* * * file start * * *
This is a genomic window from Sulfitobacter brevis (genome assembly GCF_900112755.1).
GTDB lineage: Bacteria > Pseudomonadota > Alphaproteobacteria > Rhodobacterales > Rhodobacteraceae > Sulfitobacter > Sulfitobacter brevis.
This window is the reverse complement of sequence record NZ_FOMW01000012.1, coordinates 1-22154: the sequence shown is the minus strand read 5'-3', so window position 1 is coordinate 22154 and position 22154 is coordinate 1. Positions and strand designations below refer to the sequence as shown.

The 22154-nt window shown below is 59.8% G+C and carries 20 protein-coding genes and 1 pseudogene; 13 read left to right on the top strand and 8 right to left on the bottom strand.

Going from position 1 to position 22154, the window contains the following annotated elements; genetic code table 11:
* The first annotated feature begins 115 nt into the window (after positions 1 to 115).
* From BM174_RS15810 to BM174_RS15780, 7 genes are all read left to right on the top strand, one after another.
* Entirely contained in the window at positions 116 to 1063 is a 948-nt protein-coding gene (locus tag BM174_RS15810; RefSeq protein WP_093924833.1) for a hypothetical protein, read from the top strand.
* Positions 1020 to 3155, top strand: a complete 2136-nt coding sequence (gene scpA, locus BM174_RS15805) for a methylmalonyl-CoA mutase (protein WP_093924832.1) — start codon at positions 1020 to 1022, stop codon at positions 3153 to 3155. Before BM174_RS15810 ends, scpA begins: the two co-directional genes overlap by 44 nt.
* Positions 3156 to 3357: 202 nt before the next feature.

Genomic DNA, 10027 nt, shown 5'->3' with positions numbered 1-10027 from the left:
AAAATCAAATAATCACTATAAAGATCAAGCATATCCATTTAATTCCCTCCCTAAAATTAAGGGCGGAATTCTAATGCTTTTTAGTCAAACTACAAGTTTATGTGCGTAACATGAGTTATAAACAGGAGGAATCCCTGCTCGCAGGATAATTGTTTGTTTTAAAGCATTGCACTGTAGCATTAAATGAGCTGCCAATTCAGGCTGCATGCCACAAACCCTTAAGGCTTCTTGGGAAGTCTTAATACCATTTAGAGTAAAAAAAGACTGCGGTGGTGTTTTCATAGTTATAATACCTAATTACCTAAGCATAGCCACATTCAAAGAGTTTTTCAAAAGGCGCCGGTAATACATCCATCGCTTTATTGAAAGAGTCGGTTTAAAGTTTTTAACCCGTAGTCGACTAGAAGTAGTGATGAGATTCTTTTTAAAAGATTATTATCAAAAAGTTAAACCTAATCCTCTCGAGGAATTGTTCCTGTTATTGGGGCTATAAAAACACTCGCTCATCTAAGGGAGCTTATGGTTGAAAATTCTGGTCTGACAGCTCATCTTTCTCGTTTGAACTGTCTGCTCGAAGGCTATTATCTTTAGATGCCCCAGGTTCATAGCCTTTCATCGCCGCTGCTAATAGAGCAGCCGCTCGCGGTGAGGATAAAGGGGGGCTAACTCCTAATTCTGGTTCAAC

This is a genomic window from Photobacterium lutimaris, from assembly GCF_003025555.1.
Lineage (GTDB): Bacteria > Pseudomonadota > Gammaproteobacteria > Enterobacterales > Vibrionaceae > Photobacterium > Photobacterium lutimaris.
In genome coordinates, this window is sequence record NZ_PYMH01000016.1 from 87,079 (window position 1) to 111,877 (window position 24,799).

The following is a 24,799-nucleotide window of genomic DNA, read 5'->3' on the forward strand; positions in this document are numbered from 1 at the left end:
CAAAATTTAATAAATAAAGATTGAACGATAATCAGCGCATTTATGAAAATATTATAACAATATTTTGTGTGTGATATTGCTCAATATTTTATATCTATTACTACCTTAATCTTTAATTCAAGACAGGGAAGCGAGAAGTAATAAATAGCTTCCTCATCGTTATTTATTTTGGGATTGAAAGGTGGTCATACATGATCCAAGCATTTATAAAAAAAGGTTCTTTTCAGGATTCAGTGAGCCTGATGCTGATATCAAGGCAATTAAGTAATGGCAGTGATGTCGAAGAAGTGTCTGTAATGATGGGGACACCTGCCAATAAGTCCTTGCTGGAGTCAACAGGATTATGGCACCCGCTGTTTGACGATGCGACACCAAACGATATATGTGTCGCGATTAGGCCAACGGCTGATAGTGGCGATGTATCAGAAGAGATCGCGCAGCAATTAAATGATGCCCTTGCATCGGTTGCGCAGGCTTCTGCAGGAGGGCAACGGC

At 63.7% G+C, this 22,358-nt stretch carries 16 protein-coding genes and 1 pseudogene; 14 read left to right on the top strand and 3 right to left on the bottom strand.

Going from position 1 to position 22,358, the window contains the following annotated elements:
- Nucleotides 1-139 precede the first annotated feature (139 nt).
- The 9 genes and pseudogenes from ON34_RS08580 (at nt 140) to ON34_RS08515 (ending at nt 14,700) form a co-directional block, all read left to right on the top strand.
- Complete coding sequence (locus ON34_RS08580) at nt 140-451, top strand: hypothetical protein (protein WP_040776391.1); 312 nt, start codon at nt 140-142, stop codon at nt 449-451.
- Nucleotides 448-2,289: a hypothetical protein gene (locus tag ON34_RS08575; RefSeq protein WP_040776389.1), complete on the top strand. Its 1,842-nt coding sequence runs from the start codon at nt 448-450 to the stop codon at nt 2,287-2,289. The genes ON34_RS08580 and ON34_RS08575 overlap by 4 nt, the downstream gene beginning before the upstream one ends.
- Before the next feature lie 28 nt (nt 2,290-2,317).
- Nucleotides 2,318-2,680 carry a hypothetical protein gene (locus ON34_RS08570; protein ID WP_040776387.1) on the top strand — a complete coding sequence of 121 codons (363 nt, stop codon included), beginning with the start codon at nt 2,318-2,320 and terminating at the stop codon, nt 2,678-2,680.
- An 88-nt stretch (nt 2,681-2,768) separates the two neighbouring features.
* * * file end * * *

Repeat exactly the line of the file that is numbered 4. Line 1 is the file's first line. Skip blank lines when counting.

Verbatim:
The 22154-nt window shown below is 59.8% G+C and carries 20 protein-coding genes and 1 pseudogene; 13 read left to right on the top strand and 8 right to left on the bottom strand.